Whole School Curriculum
The National Curriculum – what do parents need to know?
The National Curriculum in England has been through a period of transition and a new curriculum is now being taught throughout schools in England.
The main reason for this change is to raise standards and although the new curriculum is intended to be more challenging, the content of the new one is actually slimmer than the old one. It focusses on essential subject knowledge and skills such as extended writing and computer programming.
For your information a summary of the main changes are below:
English: Stronger emphasis on vocabulary development, grammar, punctuation and spelling ( for example, the use of commas and apostrophes is now be taught in KS1). Handwriting is expected to be fluent, legible and speedy. Spoken English has a greater emphasis with children to be taught debating and presenting skills.
Maths: Five-year-olds are expected to learn to count up to 100 ( compared to 20 under the previous curriculum) and learn number bonds to 20 (previously 10). Simple fractions such as 1/4 and 1/2 are now taught from KS1 and by the end of primary school, children are expected to know times tables up to 12×12 ( previously 10×10) Calculators will not be introduced until near the end of KS2, to encourage mental arithmetic.
Science: Strong focus on scientific knowledge and language, rather than understanding the nature and methods of science in abstract terms. Evolution will be taught in primary schools for the first time. Non-core subjects like caring for animals have been replaced by topics like the human circulatory system.
Design and technology: This has become more important in the new curriculum, setting children on the path to becoming the designers and engineers of the future. More sophisticated use of design equipment such as electronics and robotics. In KS2, children will learn about how key events and individuals in design and technology have shaped the world.
Computing: Computing has replaced Information and Communication Technology (ICT) with a greater focus on programming rather than on operating programs. From the age of 5, children learn to write and test simple programs, and to organise, store and retrieve data. From 7, they are taught to understand computer networks, including the internet. Internet safety is taught in primary schools.
Languages: A modern foreign language is now mandatory in KS2. We learn Spanish and French biannually. Children are expected to master basic grammar and accurate pronunciation and to converse, present, read and write in the language.
The Early Years Foundation Stage (EYFS) applies to children from birth to the end of the Reception Year. During this phase enjoy a range of experiences in which they explore, investigate, discover, create, practise, rehearse, repeat, revise and consolidate their developing knowledge, skills understanding and attitudes.
In EYFS we follow the Statutory Framework for the Early Years Foundation Stage. We believe that all children are entitled to the best possible start in their school life, both intellectually and emotionally, in order to enable them to develop their full potential.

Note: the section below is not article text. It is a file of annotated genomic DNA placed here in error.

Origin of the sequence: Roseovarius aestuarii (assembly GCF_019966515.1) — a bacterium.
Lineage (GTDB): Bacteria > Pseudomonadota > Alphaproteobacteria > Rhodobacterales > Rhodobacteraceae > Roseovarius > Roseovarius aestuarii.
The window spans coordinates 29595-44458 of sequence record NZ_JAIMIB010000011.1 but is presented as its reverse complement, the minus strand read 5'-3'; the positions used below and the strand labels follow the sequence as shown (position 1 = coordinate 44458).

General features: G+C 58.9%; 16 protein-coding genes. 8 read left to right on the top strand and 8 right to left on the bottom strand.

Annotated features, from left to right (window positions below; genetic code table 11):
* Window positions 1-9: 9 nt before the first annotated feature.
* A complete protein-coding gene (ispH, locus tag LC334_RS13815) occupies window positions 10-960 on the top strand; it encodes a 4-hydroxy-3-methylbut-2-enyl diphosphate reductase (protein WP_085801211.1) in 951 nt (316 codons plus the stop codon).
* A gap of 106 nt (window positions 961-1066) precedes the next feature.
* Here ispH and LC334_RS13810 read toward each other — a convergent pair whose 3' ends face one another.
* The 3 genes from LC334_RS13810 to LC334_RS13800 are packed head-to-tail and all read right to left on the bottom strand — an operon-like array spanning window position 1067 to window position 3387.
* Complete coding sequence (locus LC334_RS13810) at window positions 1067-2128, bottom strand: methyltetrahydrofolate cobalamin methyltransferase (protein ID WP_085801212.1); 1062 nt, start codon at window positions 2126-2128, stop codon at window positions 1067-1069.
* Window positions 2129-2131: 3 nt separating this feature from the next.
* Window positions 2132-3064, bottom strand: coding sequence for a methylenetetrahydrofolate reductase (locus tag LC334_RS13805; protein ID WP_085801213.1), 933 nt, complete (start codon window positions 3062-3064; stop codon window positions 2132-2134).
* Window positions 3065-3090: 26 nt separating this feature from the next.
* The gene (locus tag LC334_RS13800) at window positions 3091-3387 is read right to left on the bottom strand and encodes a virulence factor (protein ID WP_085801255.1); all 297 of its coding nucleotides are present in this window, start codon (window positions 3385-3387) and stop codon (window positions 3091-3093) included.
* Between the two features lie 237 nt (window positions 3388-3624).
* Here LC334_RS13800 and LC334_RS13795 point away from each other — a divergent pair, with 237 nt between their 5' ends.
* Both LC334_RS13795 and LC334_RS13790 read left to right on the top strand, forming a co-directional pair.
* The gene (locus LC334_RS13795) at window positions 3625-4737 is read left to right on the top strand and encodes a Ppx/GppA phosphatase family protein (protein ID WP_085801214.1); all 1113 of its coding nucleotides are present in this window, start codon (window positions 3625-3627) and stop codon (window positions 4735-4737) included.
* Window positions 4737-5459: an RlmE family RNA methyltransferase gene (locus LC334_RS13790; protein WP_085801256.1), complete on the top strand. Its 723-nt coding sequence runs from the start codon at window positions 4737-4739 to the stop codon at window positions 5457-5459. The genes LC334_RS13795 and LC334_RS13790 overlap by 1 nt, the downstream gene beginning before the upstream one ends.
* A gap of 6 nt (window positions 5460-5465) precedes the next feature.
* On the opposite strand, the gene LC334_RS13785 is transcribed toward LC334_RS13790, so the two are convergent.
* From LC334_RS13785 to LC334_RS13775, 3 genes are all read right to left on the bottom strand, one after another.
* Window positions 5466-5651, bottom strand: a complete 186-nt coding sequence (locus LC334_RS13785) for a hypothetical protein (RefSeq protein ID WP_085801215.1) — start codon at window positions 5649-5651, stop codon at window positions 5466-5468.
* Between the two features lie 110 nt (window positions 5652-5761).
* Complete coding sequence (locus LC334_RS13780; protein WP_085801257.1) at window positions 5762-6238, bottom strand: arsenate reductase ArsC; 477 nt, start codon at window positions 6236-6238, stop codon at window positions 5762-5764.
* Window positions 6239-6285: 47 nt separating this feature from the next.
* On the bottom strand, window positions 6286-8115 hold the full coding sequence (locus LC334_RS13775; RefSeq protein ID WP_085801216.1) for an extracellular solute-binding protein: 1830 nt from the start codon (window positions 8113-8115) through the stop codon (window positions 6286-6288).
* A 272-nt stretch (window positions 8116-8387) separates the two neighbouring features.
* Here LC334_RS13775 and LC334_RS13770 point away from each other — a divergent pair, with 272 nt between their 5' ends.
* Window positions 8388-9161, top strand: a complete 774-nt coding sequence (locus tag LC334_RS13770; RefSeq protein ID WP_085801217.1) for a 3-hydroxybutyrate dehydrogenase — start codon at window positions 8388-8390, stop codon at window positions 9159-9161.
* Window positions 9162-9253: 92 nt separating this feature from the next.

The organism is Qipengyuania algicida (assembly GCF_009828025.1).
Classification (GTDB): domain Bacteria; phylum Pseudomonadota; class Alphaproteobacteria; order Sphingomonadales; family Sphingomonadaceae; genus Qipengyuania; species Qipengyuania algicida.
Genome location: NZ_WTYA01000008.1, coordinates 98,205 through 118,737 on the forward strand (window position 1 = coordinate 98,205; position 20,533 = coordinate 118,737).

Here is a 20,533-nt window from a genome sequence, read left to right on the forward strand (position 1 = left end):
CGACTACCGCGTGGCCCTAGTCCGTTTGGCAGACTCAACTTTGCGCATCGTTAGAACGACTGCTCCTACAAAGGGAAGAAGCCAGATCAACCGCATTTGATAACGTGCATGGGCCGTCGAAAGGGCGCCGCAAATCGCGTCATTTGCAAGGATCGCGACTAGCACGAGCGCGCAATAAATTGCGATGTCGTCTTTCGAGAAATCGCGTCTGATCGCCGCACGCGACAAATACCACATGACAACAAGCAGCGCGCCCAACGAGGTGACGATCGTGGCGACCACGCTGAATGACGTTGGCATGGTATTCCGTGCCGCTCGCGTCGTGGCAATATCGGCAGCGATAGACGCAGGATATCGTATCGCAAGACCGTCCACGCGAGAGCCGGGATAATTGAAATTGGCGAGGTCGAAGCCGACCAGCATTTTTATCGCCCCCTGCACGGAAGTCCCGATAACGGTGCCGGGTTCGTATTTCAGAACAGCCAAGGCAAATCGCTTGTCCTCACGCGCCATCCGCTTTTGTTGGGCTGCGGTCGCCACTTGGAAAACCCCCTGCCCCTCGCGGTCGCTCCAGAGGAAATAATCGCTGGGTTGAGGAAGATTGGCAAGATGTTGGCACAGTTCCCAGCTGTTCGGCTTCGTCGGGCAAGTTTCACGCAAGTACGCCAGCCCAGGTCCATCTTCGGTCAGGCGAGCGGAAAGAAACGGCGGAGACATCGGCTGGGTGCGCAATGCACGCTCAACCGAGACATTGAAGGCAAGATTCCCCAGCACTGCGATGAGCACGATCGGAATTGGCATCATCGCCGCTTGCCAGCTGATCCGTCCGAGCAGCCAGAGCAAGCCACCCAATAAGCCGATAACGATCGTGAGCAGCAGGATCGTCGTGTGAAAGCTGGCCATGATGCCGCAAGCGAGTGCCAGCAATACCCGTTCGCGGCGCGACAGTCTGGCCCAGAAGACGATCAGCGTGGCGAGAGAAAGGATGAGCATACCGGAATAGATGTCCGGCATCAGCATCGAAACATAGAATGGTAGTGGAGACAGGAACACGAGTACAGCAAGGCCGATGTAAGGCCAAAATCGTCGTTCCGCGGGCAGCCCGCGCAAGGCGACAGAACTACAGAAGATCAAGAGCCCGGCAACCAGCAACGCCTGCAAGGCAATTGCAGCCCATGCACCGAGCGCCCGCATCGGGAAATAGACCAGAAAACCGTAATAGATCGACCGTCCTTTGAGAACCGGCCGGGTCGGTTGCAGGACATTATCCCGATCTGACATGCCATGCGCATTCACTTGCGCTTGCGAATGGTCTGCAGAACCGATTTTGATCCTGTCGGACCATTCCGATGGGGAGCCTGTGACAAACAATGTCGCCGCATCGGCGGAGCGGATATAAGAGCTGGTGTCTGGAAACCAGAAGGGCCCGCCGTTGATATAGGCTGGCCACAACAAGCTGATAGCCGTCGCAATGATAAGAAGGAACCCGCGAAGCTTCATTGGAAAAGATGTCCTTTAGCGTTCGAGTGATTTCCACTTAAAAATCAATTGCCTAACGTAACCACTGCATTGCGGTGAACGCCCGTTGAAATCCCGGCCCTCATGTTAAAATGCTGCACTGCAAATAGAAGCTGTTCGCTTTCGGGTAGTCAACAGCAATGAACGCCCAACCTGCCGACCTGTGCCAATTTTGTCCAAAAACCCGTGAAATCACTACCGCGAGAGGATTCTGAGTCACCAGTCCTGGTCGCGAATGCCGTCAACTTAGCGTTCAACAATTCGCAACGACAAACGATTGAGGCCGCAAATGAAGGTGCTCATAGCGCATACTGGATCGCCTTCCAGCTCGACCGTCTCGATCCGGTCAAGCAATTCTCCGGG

We aim to support each child’s welfare, learning and developmental needs by:
- Recognising that all children are unique and special.
- Understanding that children develop in individual ways and at varying rates – physically, cognitively, linguistically, socially and emotionally.
- Providing a safe, secure and caring environment where children feel happy and know that they are valued.
- Fostering and nurturing children’s self-confidence and self-esteem through their developing awareness of their own identity and role within the community.
- Teaching them to express and communicate their needs and feelings in appropriate ways.
- Encouraging children’s independence and decision-making, supporting them to learn through their mistakes.
- Developing children’s understanding of social skills and the values and codes of behaviour required for people to work together harmoniously.
- Supporting children to develop care, respect and appreciation for others, including those with beliefs, cultures and opinions differ to their own.
- Understanding the importance of play in children’s learning and development.
- Providing learning experiences in play which reflect children’s personal interests and areas of curiosity in order to encourage and develop their natural desire, interest, excitement and motivation to learn.
- Providing experiences which build on children’s existing knowledge and understanding in order to challenge, stimulate and extend their learning and development.
- Providing effective learning opportunities in a range of environments, inside and outside
The school ethos recognises that equal opportunities encompass gender, nationality, ethnicity, culture, disability, age, sexuality, religion and special educational needs. Children are treated fairly and are given equal opportunity to take part in activities across the whole school curriculum.
Equality is an important part of the planning and teaching of lessons. When planning work for children with special educational needs we hive due regard to information and targets contained in the support plans. We have high expectations of all children and we believe that the equality principles underpin work and life through the school.